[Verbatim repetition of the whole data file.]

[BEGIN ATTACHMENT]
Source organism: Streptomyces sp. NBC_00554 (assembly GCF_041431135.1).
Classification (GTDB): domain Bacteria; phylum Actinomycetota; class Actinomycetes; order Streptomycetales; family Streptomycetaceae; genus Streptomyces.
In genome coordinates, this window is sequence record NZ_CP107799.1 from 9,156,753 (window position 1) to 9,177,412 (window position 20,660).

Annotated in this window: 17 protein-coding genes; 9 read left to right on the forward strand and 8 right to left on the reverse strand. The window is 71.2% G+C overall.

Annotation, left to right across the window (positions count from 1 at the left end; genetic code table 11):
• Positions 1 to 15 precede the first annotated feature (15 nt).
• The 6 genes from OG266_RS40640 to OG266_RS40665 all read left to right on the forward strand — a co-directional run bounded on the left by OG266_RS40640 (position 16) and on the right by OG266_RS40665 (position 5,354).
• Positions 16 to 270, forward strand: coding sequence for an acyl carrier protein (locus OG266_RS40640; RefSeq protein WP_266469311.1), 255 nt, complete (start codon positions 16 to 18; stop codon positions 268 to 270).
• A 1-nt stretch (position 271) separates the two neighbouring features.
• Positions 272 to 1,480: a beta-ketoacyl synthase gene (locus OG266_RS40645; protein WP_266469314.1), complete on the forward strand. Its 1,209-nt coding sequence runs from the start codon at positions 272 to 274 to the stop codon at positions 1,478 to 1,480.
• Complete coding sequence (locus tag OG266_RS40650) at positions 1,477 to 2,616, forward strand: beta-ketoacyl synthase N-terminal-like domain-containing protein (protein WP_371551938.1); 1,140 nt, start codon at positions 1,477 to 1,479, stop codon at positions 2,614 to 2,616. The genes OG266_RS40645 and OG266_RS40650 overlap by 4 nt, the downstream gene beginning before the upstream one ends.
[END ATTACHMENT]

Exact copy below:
Source organism: Streptomyces sp. NBC_00554 (assembly GCF_041431135.1).
Classification (GTDB): domain Bacteria; phylum Actinomycetota; class Actinomycetes; order Streptomycetales; family Streptomycetaceae; genus Streptomyces.
In genome coordinates, this window is sequence record NZ_CP107799.1 from 9,156,753 (window position 1) to 9,177,412 (window position 20,660).

Annotated in this window: 17 protein-coding genes; 9 read left to right on the forward strand and 8 right to left on the reverse strand. The window is 71.2% G+C overall.

Annotation, left to right across the window (positions count from 1 at the left end; genetic code table 11):
• Positions 1 to 15 precede the first annotated feature (15 nt).
• The 6 genes from OG266_RS40640 to OG266_RS40665 all read left to right on the forward strand — a co-directional run bounded on the left by OG266_RS40640 (position 16) and on the right by OG266_RS40665 (position 5,354).
• Positions 16 to 270, forward strand: coding sequence for an acyl carrier protein (locus OG266_RS40640; RefSeq protein WP_266469311.1), 255 nt, complete (start codon positions 16 to 18; stop codon positions 268 to 270).
• A 1-nt stretch (position 271) separates the two neighbouring features.
• Positions 272 to 1,480: a beta-ketoacyl synthase gene (locus OG266_RS40645; protein WP_266469314.1), complete on the forward strand. Its 1,209-nt coding sequence runs from the start codon at positions 272 to 274 to the stop codon at positions 1,478 to 1,480.
• Complete coding sequence (locus tag OG266_RS40650) at positions 1,477 to 2,616, forward strand: beta-ketoacyl synthase N-terminal-like domain-containing protein (protein WP_371551938.1); 1,140 nt, start codon at positions 1,477 to 1,479, stop codon at positions 2,614 to 2,616. The genes OG266_RS40645 and OG266_RS40650 overlap by 4 nt, the downstream gene beginning before the upstream one ends.